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A classic L.A. noir that is all the more accurate an homage for being a comedy. Phillip Marlowe would absolutely join Harry Lockhart for a drink and say, “You wouldn’t believe the fucking week I’ve had.” But I’m skipping ahead. Kiss Kiss Bang Bang is a murder mystery/clusterfuck, all narrated by a thief (Robert Downey Jr.) pretending to be an actor, pretending to be a detective. The case itself is rather tragic and unseemly, but the dynamics between Harry and actual detective Gay Perry (Val Kilmer) and actual actor Harmony Faith Lane (Michelle Monaghan) are hilarious.

Best L.A. Quote:
Harry: I swear to God, it’s like somebody took America by the East Coast, and shook it, and all the normal girls managed to hang on.
Harmony: OK, everyone who hates Harry raise your hand!
[All the girls in the club raise their hands.]

7. Party Down

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Party Down is a cringe comedy sweet spot. Many cringe comedies focus on the entertainment industry (The Comeback, The Larry Sanders Show, Extras, etc.) in part because our desire to put celebrities on a pedestal is linked to our desire to see them pushed off. Party Down mixes that dark impulse with the relatable comedy of The Office, since this group of actors, comedians, and writers are working as cater waiters. It’s hard to believe Roman or Kyle have the talent to make it in Hollywood, which makes their desperate fuck ups fill me with both pity and schadenfreude. The real tragic hero of the show is Ron, a man who wants no part in fame and just wants to do a good job, yet is possibly the character most driven by ego and ambition.

Best L.A. Quote:
“People care what I think. I have a prestigious blog, sir.”

8. You’re The Worst

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You’re The Worst holds a special place in my heart for being the first show I watched when I moved to Los Angeles that made me think I could actually live in Los Angeles. Gretchen (Aya Cash) and Jimmy (Chris Geere) are cynical, immature assholes who get blindsided when they find a sincere emotional connection with each other. Jimmy and Gretchen (and their friends) aren’t trying to make it big in Hollywood, they are just trying not to crash and burn. You’re The Worst shows fancy parties as pretension, day drinking as the norm, and eventually joining an improv team as inevitable. Finally, a version of the city I could believe in.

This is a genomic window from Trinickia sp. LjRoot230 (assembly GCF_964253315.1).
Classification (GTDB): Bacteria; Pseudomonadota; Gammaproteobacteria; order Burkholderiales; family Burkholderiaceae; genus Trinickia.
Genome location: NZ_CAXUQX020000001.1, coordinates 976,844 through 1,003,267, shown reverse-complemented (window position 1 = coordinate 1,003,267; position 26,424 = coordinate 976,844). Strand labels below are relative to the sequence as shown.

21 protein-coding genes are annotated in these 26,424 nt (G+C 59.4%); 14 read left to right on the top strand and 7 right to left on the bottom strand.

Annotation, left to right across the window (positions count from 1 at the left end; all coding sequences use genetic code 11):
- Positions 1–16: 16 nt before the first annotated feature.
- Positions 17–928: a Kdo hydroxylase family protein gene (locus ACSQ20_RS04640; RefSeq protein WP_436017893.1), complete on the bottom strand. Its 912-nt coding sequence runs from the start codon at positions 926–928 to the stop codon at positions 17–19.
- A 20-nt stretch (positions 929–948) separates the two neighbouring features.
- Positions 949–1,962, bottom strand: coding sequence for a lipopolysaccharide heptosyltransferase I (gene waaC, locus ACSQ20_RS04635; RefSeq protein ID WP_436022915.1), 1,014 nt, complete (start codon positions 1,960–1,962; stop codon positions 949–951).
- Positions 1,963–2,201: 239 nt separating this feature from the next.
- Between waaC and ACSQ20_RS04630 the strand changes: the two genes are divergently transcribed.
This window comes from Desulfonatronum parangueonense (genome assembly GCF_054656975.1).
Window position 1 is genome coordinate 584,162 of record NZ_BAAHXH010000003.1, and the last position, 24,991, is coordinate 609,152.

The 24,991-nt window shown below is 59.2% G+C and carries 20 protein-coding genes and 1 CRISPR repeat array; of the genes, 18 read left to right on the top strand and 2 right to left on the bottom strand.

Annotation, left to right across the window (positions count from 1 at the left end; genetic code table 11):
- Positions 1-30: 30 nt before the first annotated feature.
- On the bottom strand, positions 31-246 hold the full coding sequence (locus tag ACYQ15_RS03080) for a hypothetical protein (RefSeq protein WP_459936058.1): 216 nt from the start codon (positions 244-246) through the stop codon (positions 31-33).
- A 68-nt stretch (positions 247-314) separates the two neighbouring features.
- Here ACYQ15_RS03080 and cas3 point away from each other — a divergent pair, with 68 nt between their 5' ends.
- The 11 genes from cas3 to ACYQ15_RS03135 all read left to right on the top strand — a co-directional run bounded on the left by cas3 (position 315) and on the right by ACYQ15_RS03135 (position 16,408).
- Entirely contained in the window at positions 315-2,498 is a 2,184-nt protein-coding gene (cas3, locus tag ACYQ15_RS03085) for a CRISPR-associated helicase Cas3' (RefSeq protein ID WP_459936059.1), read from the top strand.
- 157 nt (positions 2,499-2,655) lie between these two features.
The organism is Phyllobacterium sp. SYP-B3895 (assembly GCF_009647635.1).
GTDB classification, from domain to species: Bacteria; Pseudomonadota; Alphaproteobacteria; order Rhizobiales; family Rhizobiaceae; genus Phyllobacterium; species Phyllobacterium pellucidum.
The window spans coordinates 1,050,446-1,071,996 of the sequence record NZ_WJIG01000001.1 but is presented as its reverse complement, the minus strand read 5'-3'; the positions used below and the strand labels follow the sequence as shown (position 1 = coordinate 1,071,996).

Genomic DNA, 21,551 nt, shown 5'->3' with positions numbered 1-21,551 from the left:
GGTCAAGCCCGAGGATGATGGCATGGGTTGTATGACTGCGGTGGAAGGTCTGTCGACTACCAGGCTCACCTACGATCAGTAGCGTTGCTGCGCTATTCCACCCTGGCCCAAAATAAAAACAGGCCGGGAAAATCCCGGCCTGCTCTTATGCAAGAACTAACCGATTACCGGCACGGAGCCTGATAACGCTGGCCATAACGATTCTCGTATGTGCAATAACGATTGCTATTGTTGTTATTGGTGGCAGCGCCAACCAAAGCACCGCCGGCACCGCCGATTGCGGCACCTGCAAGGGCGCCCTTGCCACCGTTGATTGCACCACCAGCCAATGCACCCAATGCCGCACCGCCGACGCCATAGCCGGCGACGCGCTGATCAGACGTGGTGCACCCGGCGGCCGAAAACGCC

Best LA Quote:
“I’m from LA. Fun hipster shit is just poor Latino shit from ten years ago.”

9. Bojack Horseman

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The alternate reality version of Los Angeles presented in Bojack Horseman where anthropomorphic animals live alongside human being is cartoonish and absurd and completely dead on. Bojack literally being a horse acting like a human perfect demonstrates his struggle to be a real man and to feel less like an imposter. There is something about Los Angeles that attracts people that are a bit off, to the point where even if someone is normal they seem just as out of place. It is absurd to think that if the D in the Hollywood sign disappeared we would all commit to calling the area “Hollywoo,” but strangely, it feels true.

Best L.A. Quote
Charlotte: Do I think L.A. is a tar pit? No. No, I think you’re the tar pit.
Bojack: Me?
Charlotte: No, not “you” you. I’m just saying, like It doesn’t matter where you are, it’s who you are, and that’s not gonna change whether you’re in California or Maine or New Mexico. You know, you can’t escape you.

10. Lady Dynamite

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This Netflix series follows comedian Maria Bamford (played by comedian Maria Bamford) as she adjusts to life back in Los Angeles after a major breakdown. Based on Bamford’s real life experiences, and her unique style of comedy, the series deals with Maria’s struggle to find balance in her career, her relationships, and herself. All while providing a frank look at living with mental illness. The show includes flashbacks to Maria’s time in Duluth, Minnesota that perfectly demonstrate that narcissistic friends, unbearable stress, and isolation can hit you anywhere. At least Los Angeles is in technicolor.

Best L.A. Quote:
Sarah Silverman: I’m a female comedian, AKA a billionaire. Right, Tig?
Tig Notaro: Yeah, we’re all very rich.

Sara Ghaleb is a writer and comedian living in Los Angeles. She takes pop culture much too seriously. You can see her sketch team The Burbs perform at The Nerdist School Stage every month. Follow her at @saraghaleb.